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How the Body Works : Control of Involuntary Muscle

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Uploaded on Aug 3, 2007

Control of Involuntary Muscle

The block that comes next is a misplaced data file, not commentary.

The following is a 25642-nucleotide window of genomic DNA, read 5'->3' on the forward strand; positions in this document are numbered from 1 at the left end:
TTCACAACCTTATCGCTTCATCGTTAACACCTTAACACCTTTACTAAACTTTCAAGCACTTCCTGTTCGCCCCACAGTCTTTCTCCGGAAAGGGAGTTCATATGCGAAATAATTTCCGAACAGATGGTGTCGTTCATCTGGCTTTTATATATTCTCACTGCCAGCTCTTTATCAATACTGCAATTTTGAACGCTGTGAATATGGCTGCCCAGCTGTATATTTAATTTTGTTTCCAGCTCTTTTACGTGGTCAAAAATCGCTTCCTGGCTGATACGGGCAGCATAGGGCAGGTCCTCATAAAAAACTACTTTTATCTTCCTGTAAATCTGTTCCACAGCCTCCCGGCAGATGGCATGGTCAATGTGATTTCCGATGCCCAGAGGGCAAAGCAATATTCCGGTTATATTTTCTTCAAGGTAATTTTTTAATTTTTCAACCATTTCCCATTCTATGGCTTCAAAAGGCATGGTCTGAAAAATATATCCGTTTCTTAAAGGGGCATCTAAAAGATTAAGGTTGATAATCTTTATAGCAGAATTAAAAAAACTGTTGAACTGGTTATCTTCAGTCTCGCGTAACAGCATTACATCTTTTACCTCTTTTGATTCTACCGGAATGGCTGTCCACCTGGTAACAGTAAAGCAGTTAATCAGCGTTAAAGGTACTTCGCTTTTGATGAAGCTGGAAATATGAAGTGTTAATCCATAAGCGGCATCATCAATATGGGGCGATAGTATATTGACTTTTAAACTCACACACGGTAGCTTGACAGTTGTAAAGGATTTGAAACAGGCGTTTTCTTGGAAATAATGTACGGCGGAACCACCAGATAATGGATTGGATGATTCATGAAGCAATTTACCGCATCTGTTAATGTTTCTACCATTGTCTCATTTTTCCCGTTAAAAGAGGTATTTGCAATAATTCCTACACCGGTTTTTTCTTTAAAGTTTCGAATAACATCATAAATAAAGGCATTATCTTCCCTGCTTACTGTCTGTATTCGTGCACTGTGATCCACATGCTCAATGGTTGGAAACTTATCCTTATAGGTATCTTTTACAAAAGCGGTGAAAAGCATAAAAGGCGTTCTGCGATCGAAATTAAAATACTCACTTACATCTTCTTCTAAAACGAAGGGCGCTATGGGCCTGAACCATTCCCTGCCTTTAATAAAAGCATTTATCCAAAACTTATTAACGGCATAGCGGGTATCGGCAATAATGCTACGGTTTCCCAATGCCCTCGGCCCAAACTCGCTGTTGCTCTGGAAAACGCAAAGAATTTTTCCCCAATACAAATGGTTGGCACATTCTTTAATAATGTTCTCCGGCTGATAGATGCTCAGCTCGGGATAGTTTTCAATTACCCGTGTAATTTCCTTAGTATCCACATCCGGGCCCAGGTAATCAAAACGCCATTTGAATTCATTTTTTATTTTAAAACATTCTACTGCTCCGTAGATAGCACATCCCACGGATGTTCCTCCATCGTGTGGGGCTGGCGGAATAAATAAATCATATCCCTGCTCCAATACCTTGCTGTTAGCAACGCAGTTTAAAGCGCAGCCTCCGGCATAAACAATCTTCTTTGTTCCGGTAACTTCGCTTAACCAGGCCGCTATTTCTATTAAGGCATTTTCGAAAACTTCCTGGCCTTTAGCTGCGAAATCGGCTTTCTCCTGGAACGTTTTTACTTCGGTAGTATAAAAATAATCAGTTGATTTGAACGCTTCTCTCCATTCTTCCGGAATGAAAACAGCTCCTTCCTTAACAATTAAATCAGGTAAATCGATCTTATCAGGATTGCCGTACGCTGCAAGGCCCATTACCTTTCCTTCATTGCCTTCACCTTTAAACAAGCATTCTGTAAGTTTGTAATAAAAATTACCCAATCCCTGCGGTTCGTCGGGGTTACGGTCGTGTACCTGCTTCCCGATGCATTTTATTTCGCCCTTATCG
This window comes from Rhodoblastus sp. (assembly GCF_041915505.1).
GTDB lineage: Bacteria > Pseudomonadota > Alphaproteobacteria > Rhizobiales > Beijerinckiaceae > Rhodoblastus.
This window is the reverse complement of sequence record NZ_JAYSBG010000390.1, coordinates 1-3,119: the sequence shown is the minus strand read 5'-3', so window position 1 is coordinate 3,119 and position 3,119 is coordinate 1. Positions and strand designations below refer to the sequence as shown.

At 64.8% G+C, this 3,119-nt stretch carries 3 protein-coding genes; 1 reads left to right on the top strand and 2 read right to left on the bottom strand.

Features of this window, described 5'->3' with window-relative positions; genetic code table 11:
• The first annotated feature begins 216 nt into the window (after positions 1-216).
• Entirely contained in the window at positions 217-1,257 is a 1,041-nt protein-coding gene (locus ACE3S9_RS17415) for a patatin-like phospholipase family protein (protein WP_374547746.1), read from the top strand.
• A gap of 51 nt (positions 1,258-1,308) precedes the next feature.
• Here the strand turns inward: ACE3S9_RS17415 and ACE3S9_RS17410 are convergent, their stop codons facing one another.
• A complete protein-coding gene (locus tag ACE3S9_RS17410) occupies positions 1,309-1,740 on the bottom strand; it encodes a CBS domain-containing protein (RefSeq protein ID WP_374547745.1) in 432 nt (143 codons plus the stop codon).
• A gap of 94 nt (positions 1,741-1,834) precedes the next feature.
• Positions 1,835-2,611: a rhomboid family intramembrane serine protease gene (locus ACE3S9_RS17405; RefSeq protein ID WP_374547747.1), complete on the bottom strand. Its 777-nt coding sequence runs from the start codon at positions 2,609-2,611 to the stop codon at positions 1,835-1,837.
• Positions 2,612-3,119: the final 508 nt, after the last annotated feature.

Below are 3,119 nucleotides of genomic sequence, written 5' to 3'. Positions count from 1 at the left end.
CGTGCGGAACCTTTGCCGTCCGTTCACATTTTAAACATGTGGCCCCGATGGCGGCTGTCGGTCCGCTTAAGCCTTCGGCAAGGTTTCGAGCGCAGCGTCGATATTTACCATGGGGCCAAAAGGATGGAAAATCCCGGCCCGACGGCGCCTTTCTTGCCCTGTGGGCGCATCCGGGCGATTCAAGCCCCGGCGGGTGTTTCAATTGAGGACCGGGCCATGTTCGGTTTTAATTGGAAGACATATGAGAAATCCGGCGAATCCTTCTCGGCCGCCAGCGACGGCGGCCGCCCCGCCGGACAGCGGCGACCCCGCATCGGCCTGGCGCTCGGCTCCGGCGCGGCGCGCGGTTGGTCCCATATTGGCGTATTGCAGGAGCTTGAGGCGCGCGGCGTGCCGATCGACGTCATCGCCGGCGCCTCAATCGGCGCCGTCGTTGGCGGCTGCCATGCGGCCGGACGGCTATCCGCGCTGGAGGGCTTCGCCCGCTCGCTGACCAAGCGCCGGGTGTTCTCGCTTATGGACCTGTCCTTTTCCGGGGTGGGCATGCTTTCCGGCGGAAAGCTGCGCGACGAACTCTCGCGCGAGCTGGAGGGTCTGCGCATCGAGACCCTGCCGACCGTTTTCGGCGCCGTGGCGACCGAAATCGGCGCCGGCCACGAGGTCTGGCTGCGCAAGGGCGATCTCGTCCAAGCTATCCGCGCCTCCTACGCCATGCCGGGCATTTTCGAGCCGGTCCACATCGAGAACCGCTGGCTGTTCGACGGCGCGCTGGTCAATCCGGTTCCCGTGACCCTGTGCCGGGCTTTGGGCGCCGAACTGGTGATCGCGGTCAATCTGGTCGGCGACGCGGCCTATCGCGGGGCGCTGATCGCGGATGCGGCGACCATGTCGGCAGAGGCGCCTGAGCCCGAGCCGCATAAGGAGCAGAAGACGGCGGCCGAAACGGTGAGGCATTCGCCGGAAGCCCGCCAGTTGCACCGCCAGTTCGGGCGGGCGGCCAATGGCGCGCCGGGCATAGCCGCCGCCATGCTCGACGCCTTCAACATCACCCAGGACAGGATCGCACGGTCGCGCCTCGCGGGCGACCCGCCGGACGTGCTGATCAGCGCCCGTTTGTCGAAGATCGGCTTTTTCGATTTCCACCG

Cardiac muscle and smooth muscle function involuntarily-beyond our conscious control. There is smooth muscle in organs of the digestive, respiratory, circulatory and urinogenital systems, while cardiac muscle is found exclusively in the heart. These muscles are controlled by the autonomic nervous system, which is composed of two opposing divisions, the sympathetic, shown in red, and the parasympathetic, shown in blue. Sympathetic nerves leaving the spinal cord lead first to nearby nerve chains before connecting the body organs, where they stimulate muscle activity. In the parasympathetic division, nerves pass from the spinal cord directly to the organs and have the opposite effect-decreasing muscle activity. This dual mechanism provides a method for maintaining the activity of the muscles within controlled limits. The sympathetic system is dominant in situations requiring rapid action. When, for example, danger threatens there is an increase in heart rate, respiration rate, blood pressure and sweat gland activity. The parasympathetic system is dominant while the body is resting-usually during sleep, when the heart rate is slower and respiration is deeper and more regular.

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